Nomads Pierre Bouchard and Janick Lemieux have cycled all over the world, covering an equivalent distance of four loops of the planet. In this second instalment of our three part series*, we asked them about daily life on the road.
Cycling from Quebec to Miami in the summer of '89 was Canadian Pierre Bouchard’s first long distance tour. He calls the 4000 km journey his “L’initiation” into bicycle touring.
“I came back hooked and convinced that the bicycle is the ultimate conveyance for overland journeys,” he says. “The reasons are many: the autonomy and freedom it provides, the fact it’s an environmentally sound means of transportation, it keeps one very fit, and provides a very intimate connection with our surroundings, whether landscapes, flora, fauna or humans!”
Since his “L’initation”, Pierre and his partner Janick have cycled through more than 60 countries in the Americas, Europe, Asia and Oceania and Africa. They have mastered of the art of continental bicycle touring. We asked them about their daily life on the road.
How has bicycle touring changed since ’89?
There’s been many changes, especially the improvement of the equipment to travel on bikes. From outdoor and camping innovations to bikes specifically designed and crafted to haul all the necessities to roam continents. Lately, with the advent of fatbikes, a whole realm of wild and remote terrain has become accessible.
What does an average day on the road look like for you?
Unless we're in hot deserts, we're slow risers. I usually get up first and ignite the stove to prepare hot drinks and porridge. We then start to pack up, a process that takes a couple of hours before we then hit the road. Depending on conditions and how scenic the landscape is, we cover anywhere between 40 to 120 km a day, averaging about 80 km. On expedition, taking the time to hike-trek-climb, write and immerse ourselves, we cruise about 1,000 km per month.
How much do your bikes and gear weigh?
Janick carries about 25 to 30 kg and I carry between 40 and 45 kg. It fluctuates with the amount of water and goods we need to carry. We're no minimalists. As this is a form of nomadism, our way of life, we'd rather make ourselves comfortable and ready to face any eventuality.
How do you navigate and keep track of your daily efforts?
On the road, our Suunto Ambit 3 Peaks play the role of dashboards and control panels. They record our daily pedal strokes and tons of useful data like altitude profiles, ambient temperature. For sketchy passages, like crossing into Ethiopia from Kenya via the Lower Omo River Valley and Turkana Lake over shifting desert tracks, we used our Ambits to navigate, having loaded them with the .gpx route a fellow bike traveller previously recorded and passed along over e-mail. With the impressive battery life, along with our Goal Zero solar power charger, we managed to keep them going for the last 600 days spent on the road, from the onset of our NOMADS² cycling odyssey.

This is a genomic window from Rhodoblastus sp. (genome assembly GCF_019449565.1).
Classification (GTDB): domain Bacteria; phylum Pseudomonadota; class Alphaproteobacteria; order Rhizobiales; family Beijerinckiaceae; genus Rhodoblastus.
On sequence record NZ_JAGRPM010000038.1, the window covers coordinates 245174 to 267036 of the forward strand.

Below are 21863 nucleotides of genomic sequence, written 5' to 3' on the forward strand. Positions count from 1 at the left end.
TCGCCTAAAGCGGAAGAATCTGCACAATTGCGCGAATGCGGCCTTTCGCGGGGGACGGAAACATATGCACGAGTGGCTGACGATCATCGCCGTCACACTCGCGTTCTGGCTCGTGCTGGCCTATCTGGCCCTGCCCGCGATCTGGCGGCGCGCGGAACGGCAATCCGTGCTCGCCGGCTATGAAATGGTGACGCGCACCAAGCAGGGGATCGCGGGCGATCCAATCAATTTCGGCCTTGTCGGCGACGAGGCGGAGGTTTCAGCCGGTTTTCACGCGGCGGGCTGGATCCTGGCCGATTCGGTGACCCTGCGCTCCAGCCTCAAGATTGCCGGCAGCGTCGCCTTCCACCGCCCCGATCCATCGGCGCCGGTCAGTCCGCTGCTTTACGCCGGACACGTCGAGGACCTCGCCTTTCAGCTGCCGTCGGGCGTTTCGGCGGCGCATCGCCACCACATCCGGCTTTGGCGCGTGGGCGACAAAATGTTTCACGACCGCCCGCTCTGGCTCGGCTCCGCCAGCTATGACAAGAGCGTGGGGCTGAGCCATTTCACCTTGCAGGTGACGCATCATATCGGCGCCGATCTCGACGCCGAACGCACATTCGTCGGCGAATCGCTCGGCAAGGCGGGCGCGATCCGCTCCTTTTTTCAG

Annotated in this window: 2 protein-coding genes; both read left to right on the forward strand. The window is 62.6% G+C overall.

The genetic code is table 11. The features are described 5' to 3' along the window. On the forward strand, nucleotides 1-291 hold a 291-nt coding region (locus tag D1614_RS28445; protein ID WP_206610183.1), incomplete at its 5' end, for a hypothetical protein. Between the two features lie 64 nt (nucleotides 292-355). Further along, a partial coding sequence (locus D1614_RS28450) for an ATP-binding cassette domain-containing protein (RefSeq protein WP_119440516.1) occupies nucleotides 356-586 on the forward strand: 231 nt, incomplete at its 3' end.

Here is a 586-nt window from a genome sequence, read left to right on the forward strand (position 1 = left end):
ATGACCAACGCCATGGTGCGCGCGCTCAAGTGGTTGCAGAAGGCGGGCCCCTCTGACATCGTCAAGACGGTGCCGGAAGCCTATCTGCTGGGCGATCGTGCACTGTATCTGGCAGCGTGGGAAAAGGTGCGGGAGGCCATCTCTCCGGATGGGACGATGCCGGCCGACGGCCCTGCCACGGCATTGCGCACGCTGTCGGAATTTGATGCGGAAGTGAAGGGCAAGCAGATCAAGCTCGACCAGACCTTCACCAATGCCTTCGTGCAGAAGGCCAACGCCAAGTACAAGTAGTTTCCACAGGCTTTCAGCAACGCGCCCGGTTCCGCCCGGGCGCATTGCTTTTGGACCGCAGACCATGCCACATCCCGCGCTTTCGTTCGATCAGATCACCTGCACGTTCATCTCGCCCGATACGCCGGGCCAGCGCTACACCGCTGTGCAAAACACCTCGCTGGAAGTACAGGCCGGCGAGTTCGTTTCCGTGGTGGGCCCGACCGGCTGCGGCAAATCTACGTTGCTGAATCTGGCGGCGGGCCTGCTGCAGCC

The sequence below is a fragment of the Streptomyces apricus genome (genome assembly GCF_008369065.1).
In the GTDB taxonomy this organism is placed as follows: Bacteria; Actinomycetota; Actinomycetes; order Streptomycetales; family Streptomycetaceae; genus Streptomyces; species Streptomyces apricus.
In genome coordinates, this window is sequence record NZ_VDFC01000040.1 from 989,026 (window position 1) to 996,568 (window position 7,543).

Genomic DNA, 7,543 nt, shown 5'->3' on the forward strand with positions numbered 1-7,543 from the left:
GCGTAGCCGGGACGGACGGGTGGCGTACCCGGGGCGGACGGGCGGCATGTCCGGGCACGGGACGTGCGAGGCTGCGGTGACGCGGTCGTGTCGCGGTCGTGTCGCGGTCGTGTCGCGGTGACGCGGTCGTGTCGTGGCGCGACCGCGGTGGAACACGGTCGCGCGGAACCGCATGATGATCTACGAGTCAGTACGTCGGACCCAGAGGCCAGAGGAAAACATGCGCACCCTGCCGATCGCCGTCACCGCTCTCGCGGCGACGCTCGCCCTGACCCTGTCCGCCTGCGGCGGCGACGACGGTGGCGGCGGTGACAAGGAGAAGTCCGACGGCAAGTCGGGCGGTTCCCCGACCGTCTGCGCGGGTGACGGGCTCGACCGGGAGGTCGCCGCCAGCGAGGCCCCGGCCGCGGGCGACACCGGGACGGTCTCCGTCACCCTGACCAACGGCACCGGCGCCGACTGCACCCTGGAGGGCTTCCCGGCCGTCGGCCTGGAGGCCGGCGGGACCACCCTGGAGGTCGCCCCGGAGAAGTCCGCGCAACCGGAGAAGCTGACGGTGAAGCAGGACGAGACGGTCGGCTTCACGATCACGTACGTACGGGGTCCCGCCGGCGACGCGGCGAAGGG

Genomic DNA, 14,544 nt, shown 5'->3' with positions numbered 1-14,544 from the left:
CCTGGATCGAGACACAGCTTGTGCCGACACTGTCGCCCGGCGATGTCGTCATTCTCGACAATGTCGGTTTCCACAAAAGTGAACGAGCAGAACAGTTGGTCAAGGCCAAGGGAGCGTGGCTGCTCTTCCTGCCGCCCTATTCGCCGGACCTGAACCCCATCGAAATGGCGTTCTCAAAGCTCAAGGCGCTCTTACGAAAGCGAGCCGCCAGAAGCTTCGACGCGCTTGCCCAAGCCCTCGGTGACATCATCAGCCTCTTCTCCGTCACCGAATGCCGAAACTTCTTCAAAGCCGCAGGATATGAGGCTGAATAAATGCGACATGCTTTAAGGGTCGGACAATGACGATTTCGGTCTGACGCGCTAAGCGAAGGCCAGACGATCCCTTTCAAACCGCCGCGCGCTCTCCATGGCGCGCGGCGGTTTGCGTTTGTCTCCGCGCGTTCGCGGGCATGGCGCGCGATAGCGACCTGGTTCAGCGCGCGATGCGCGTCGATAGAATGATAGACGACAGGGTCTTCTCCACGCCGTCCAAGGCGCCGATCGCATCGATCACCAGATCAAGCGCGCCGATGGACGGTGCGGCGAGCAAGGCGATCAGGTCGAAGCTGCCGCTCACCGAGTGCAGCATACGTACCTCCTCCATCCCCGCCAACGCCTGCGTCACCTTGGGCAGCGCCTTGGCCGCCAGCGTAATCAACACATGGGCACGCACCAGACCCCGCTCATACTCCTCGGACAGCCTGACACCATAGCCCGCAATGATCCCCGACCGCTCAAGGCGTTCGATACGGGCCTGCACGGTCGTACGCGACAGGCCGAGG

Have you ever had a problem with your bicycles in the middle nowhere?
Of course! We always carry all the tools needed to open and adjust each of the components and carry crucial spare parts: tires, tubes, spokes, cables, drive train parts (chain, cassette and chain rings), brake pads. Breaking a rim is the only mechanical breakdown that can bring our caravan to a halt; we either have to walk or wait for assistance in order to move on!
Is finding food and water sometimes difficult?
Yes indeed! Thinking of our panniers as pantries, we always store and carry extra food. We spend a lot of time and effort getting info about the stretches of road ahead, especially with regards to availability of food and water. If we can collect water along the way we can usually last about seven to eight days without resupplying. If we need to carry our water, up to 30 litres between the two of us, we can last out there some three to four days – unless we’re in Sudan during July and both need to drink 10-12 litres a day!
Any advice for someone doing his or her first bicycle tour?
Make sure your bike is well adjusted to your body (seat, handlebars and seat post). Prioritize simplicity, sturdiness and durability. Don't hesitate to invest in high-quality carrier racks, generally made out of steel (chromoly). And most importantly, planning is great but set a departure date and ready or not, go – it'll all work out! Trust the road!
*Stay tuned for our third instalment about the Nomads, and find out which countries in the world are the most cycling-friendly!